Lawn bowls has been part of the Commonwealth Games since they began in 1930, but missed the Kingston 1966 edition, due to lack of available greens.
Women's bowls made its debut at Brisbane 1982, with a triples event, while para bowls was added at Victoria 1994.
No one nation has dominated the sport over that history, although England has the most medals (51) and ties with Scotland for most gold (20). New Zealand has won 13 gold and 40 medals total.
Jo Edwards has won back-to-back gold in women's singles, but will not return to defend her crown, with Katelyn Inch contesting the event for New Zealand. Edwards also won gold in women's pairs, with Marie Watson at Manchester 2002.
Probably our best hope for gold this time round will be men's world singles champion Shannon McIlroy, while current world fours champion Ali Forsyth will skip a newlook combination at Birmingham. Both won their world titles in 2016, with the 2020 event eventually cancelled, due to COVID-19.
Former world champion Val Smith will contest her fifth Commonwealth Games, hoping to add to her singles silver at Delhi 2010 and fours bronze at Glasgow 2014.
Katelyn Inch (singles), Inch & Selina Goddard (pair), Val Smith, Tayla Bruce & Nicole Toomey (triple), Smith, Bruce, Goddard & Toomy (four)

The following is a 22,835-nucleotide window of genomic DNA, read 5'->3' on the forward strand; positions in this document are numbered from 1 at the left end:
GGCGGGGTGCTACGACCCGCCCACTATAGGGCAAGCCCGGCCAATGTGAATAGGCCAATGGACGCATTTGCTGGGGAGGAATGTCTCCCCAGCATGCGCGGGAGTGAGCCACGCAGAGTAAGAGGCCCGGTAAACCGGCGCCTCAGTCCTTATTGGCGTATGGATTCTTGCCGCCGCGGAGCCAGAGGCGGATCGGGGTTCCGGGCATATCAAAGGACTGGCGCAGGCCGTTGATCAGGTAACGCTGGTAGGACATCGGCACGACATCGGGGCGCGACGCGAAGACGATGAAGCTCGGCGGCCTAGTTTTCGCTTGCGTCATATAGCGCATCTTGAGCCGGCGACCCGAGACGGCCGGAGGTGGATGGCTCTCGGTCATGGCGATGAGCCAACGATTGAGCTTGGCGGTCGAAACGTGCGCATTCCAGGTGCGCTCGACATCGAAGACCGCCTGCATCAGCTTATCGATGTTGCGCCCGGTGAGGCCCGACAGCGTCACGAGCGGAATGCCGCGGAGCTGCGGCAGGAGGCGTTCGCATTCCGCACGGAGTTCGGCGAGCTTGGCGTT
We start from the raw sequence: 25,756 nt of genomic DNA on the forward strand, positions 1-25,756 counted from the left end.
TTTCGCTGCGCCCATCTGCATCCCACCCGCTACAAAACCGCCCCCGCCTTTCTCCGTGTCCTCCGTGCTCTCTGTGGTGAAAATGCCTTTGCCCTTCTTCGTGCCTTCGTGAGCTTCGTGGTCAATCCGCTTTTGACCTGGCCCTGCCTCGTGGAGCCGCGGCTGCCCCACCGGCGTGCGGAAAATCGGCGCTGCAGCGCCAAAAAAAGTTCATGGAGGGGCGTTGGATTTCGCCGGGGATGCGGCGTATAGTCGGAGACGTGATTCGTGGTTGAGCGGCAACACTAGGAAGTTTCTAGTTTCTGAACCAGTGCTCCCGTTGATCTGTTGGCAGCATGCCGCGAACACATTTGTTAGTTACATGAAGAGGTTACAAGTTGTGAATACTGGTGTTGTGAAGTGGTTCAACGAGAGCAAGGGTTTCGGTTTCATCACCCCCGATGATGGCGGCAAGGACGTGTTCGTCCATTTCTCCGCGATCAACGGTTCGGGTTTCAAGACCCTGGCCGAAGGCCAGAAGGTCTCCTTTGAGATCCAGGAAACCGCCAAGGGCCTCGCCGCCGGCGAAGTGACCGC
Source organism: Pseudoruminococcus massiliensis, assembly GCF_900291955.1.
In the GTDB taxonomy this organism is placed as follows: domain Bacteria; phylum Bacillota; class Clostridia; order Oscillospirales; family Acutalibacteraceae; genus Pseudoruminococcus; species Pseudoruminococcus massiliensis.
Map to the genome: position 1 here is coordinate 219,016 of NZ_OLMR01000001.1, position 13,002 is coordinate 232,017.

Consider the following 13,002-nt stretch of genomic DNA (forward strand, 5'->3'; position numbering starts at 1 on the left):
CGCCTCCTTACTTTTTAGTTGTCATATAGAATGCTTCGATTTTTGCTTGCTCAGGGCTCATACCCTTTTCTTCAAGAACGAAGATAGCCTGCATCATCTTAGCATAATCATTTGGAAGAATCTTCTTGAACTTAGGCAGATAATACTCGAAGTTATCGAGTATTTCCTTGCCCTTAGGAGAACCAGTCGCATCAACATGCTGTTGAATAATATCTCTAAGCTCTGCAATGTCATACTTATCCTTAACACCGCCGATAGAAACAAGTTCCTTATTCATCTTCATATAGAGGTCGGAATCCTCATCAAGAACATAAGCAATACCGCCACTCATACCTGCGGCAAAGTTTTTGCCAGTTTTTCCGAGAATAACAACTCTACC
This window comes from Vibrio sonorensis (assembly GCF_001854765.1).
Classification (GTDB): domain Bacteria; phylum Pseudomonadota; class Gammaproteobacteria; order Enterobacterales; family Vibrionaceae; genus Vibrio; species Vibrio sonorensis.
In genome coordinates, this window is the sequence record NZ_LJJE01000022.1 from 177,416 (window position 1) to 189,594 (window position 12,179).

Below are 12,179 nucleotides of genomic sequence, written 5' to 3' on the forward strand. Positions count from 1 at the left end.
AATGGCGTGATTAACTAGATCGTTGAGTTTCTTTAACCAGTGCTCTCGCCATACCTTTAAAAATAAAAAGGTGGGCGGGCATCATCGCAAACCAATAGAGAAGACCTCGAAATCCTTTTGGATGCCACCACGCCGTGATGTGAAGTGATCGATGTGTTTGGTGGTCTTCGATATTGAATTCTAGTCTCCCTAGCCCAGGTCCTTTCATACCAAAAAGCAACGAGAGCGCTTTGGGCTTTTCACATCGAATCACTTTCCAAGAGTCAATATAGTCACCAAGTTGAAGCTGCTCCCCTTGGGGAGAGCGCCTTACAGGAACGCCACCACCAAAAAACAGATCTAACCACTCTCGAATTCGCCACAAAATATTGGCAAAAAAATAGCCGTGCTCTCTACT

Shannon McIlroy (single), McIlroy & Tony Grantham (pair), Ali Forsyth, Mike Galloway & Andrew Kelly (triple), Forsyth, Galloway, Kelly & Grantham (four)
Pam Walker & Lynda Bennett (para pair), Mark Noble & Graham Skellern (para pair), Sue Curran/Bronwyn Milne & Gerald Brouwers/Kevin Smith (vision-impaired pair)
Gold (13) - William Fielding & Peter McWhannell (pairs 1930), Men's fours (1938), Walter Denison & Lance Macey (pairs 1938), James Pirret (singles 1950), Phil Exelby & Robert Henry (pairs 1950), John Morris & Richard Pilkington (pairs 1958), Bob McDonald & Robbie Robson (pairs 1962), Men's fours (1974), Ian Dickison (singles 1986), Judy Howat & Marie Watson (pairs 1990), Katie Portas (visually impaired singles 1994), Jo Edwards & Sharon Sims (pairs 2002), Jo Edwards (singles 2014), Jo Edwards (singles 2018)
Silver (12) - Frank Livingstone (singles 1938), James Pirret (singles 1954), Bob McDonald & Robbie Robson (pairs 1970), Men's fours (1978), Men's fours (1982), Women's triples (1982), Women's fours (1990), Millie Khan (singles 1990), Val Smith (singles 2010), Open para triples (2014), Open para triples (2018)
Bronze (15) - William Fielding (singles 1930), Men's fours (1950), Bob McDonald & Phil Skoglund (pairs 1974), Peter Belliss (singles 1982), Rowan Brassey & Maurice Symes (pairs 1990), Men's fours (1990), Men's fours (1994), Women's fours (1994), Craig Nolan (visually impaired singles 1994), Millie Khan (singles 1998), Marlene Castle (singles 2002), Women's fours (2002), Mike Kernaghan (singles 2002), Jan & Marina Khan (pairs 2006), Women's fours (2014)